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Anarchy in Asian Slides and Sites

The mishmash of word and pictures in most Asian PowerPoint slides and Web pages is about 1,000 gigabytes away from the elegant minimalism of a Zen garden or graceful architectural design.

So much for valuing the white space in an ink drawing! Japanese PowerPoint slides and Web pages are cluttered with words, pictures, glaring colors, and cheesy, busy ads.

Take this screen shot of the home page of the Yomiuri Newspaper (one of Japan's five leading newspapers).  Not very appealing to the Western eye, is it?

Japanese website cropped

It's said that a picture can be worth 1,000 words, but when you have 50 words and 20 pictures on a slide, the jumble of words and pictures may make it feel as overwhelming as 10,000 words!

So how to reconcile the dichotomy of Zen minimalism and the jumble of words and pictures in digital visuals? The main difference is purpose: esthetics versus information.  But why such extreme clutter?

There are several cultural factors that come to my mind.

1.    The partiality for visual illustrations.
The preference for seeing things depicted visually rather than through a string of words is prevalent throughout Asian life.  For example, ask someone in Japan for directions and they'll draw you a map rather than describe your path in terms of what to do first, second, third, and so on. In PowerPoint presentations, it means slides are populated with pictures, charts, graphs, and anything else that can make a visual impression.

2.   Desire for data.
An allergy to risk and the need to save face should something misfire, mean that much more content is necessary to convince most Asians.  They want statistics, comparisons, analysis and so on. Goods are expensive in Japan, for example, and so are mistakes.  Small homes and high prices make them want to be sure before they buy.  An unforgiving business society, where there are rarely second chances, make businesspeople want to be sure before they decide.  Data is a means for making an informed decision and justification for the decision should things go south.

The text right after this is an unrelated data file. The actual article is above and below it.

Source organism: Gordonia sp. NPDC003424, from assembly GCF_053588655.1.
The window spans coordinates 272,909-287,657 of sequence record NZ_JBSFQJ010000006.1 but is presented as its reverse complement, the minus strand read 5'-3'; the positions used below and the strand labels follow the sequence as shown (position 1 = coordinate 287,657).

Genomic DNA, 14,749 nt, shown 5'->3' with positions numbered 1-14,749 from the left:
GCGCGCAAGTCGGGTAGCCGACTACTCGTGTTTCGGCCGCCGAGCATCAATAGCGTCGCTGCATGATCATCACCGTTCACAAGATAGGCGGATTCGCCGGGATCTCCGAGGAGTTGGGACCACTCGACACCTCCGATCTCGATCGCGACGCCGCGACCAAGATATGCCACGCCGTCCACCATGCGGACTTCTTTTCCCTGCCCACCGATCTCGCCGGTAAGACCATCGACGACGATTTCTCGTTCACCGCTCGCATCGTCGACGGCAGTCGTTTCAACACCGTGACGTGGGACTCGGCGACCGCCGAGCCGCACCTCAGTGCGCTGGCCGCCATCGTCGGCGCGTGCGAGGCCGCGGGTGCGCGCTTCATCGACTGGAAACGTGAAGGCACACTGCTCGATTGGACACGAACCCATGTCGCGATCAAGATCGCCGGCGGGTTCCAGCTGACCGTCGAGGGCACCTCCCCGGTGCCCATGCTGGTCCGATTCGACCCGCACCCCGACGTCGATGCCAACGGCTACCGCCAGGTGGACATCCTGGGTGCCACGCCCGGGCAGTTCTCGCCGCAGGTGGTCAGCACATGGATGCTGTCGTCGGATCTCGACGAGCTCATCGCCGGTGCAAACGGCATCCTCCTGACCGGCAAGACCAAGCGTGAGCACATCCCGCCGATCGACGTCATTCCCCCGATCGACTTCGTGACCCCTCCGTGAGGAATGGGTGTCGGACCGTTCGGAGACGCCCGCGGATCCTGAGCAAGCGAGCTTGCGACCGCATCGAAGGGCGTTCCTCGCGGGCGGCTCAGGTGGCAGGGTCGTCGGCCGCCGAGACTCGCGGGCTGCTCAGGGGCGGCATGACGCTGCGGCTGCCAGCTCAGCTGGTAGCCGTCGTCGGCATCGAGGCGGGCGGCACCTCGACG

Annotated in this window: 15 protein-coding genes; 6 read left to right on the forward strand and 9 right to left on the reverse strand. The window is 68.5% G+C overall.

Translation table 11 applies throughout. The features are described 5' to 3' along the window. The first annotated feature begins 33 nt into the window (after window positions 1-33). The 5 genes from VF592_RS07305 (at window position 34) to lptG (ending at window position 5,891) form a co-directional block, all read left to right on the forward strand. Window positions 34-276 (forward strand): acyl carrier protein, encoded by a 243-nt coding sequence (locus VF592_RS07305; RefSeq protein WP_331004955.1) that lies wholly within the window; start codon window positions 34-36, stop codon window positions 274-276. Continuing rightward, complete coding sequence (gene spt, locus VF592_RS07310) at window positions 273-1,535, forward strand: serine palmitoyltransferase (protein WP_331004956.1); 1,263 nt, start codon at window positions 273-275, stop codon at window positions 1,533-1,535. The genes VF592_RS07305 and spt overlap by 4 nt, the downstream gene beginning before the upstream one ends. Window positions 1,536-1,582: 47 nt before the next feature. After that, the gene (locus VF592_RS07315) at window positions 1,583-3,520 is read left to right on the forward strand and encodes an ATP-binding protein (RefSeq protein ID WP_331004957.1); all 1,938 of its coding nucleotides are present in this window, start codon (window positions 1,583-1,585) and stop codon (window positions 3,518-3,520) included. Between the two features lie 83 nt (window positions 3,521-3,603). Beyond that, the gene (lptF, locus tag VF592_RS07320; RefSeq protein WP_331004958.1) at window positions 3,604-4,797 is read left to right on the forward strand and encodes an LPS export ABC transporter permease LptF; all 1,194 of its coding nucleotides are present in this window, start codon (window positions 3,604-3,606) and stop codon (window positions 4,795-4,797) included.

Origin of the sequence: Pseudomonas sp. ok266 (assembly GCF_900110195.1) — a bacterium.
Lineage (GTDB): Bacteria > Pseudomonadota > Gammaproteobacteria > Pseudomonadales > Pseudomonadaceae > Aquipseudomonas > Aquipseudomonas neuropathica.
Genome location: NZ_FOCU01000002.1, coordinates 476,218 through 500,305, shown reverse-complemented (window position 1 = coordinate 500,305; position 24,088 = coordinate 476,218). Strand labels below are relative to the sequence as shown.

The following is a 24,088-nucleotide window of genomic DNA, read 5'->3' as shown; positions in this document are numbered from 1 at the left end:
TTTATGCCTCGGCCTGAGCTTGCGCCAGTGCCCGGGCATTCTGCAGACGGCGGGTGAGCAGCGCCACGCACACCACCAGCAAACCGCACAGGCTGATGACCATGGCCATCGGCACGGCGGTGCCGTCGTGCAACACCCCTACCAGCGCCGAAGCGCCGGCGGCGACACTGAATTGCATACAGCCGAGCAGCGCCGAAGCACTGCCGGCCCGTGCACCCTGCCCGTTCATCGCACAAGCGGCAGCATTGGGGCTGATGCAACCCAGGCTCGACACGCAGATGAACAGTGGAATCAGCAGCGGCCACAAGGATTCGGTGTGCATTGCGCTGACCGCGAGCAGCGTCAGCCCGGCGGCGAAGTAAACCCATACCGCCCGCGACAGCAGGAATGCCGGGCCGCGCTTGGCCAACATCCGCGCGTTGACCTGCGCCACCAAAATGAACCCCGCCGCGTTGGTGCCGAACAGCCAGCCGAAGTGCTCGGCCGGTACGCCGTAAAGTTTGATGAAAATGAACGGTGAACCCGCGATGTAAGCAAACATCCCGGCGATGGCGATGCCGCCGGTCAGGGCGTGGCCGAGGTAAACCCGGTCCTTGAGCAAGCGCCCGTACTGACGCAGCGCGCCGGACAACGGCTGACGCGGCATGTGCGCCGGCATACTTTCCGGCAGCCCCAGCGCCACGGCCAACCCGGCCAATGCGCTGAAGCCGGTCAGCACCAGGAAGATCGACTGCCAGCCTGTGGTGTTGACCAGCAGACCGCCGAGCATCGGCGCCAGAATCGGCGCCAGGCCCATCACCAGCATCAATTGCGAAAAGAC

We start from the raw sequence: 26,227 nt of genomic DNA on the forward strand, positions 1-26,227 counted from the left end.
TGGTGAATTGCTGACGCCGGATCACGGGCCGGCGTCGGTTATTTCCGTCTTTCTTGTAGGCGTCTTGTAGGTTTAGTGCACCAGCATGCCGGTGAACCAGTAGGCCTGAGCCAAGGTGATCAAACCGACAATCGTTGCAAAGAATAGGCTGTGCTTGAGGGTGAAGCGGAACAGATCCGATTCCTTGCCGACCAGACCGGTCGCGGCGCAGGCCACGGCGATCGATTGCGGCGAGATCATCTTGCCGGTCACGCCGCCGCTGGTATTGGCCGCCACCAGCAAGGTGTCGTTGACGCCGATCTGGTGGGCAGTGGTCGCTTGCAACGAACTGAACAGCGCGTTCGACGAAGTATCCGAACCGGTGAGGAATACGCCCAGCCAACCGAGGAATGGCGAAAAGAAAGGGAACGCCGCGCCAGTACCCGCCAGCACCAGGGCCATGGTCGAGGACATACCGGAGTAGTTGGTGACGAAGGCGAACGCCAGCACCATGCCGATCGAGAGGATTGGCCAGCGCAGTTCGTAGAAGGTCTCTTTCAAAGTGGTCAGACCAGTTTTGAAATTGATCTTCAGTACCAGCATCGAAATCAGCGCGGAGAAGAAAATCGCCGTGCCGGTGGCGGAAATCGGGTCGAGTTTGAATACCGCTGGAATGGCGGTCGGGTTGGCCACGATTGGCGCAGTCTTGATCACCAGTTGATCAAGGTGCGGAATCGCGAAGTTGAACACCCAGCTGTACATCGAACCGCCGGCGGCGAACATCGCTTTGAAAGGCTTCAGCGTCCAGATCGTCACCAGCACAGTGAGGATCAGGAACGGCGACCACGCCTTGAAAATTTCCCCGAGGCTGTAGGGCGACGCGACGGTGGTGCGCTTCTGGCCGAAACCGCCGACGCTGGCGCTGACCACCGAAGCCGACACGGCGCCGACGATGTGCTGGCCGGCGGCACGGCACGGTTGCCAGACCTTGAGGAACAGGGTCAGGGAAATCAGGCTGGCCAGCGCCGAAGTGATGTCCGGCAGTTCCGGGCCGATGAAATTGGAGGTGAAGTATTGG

3.   Need to see how things relate to each other. 
The desire to see how things relate to each other affects how much information needs to be incorporated onto one slide or page. Because of the need for context, a great deal of peripheral information may be included. This adds a lot of secondary information that provides a larger perspective or framework. From the vantage point of the bigger picture, something may look different than when considered in isolation. And when it comes to seeing how everything fits together, it all needs to be included on one slide.

4.   A single character can be telegraphic.  
Chinese characters, and the Japanese kanji version, don't have to be converted into sounds to grasp the implication. Because of this it's easier to look at a busy bouquet of characters than a jumble of long and short English words that must be strung together to produce meaning. (This applies more to a PowerPoint slide than to the website above.) Characters can be processed quickly without clashing with an accompanying picture in the way that $100,000 is easy and fast to grasp because it is more symbolic than the written words. When we write it in words, it ends up being one hundred thousand dollars, which would be incredible cumbersome on a graph with other numbers written out. (Picture a bar chart with 8, 10, 6, 2, 5, and 3 on their corresponding bars. Now picture the words eight, ten, six, two, five and three instead. The different lengths and sound-dependent words don't mesh as well, and are harder to process with the graphic than the numbers. Each character, on the other hand, is the same size, not sound-dependent when used telegraphically, and can be combined vertically or horizontally, so they are easier to integrate as part of the whole picture.)

 A Zen ink drawing and a cluttered PowerPoint slideInk drawing 2, these are the Ying and Yang of the cultures, two contrasting sides to the same social and business structures.


by Diana Rowland, author Japanese Business: Rules of Engagement

 

Also see: Five Tips for Giving Presentations to Japanese

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